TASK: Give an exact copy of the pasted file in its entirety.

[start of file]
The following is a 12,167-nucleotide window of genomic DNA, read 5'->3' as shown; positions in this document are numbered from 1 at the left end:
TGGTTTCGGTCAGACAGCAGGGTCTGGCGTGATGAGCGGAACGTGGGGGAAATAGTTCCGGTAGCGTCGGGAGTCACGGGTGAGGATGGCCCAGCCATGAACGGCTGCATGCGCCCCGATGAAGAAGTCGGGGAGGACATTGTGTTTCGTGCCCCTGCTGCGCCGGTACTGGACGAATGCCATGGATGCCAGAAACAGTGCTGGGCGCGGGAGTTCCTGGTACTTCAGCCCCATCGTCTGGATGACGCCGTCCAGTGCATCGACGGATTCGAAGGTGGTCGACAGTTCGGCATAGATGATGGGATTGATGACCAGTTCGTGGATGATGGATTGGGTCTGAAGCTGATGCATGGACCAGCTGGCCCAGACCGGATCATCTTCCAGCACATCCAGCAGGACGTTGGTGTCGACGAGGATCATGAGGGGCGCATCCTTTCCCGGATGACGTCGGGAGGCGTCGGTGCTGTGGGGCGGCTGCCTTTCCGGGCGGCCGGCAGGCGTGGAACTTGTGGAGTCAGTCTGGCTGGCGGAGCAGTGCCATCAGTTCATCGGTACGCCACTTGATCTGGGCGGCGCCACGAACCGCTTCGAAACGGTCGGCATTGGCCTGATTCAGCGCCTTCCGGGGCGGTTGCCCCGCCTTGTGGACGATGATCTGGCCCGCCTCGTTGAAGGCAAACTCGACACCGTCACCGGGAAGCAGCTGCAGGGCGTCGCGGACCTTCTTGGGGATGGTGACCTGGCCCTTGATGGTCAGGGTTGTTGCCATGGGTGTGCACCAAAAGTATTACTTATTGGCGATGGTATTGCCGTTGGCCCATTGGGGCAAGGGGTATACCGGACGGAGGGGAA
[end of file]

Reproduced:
The following is a 12,167-nucleotide window of genomic DNA, read 5'->3' as shown; positions in this document are numbered from 1 at the left end:
TGGTTTCGGTCAGACAGCAGGGTCTGGCGTGATGAGCGGAACGTGGGGGAAATAGTTCCGGTAGCGTCGGGAGTCACGGGTGAGGATGGCCCAGCCATGAACGGCTGCATGCGCCCCGATGAAGAAGTCGGGGAGGACATTGTGTTTCGTGCCCCTGCTGCGCCGGTACTGGACGAATGCCATGGATGCCAGAAACAGTGCTGGGCGCGGGAGTTCCTGGTACTTCAGCCCCATCGTCTGGATGACGCCGTCCAGTGCATCGACGGATTCGAAGGTGGTCGACAGTTCGGCATAGATGATGGGATTGATGACCAGTTCGTGGATGATGGATTGGGTCTGAAGCTGATGCATGGACCAGCTGGCCCAGACCGGATCATCTTCCAGCACATCCAGCAGGACGTTGGTGTCGACGAGGATCATGAGGGGCGCATCCTTTCCCGGATGACGTCGGGAGGCGTCGGTGCTGTGGGGCGGCTGCCTTTCCGGGCGGCCGGCAGGCGTGGAACTTGTGGAGTCAGTCTGGCTGGCGGAGCAGTGCCATCAGTTCATCGGTACGCCACTTGATCTGGGCGGCGCCACGAACCGCTTCGAAACGGTCGGCATTGGCCTGATTCAGCGCCTTCCGGGGCGGTTGCCCCGCCTTGTGGACGATGATCTGGCCCGCCTCGTTGAAGGCAAACTCGACACCGTCACCGGGAAGCAGCTGCAGGGCGTCGCGGACCTTCTTGGGGATGGTGACCTGGCCCTTGATGGTCAGGGTTGTTGCCATGGGTGTGCACCAAAAGTATTACTTATTGGCGATGGTATTGCCGTTGGCCCATTGGGGCAAGGGGTATACCGGACGGAGGGGAA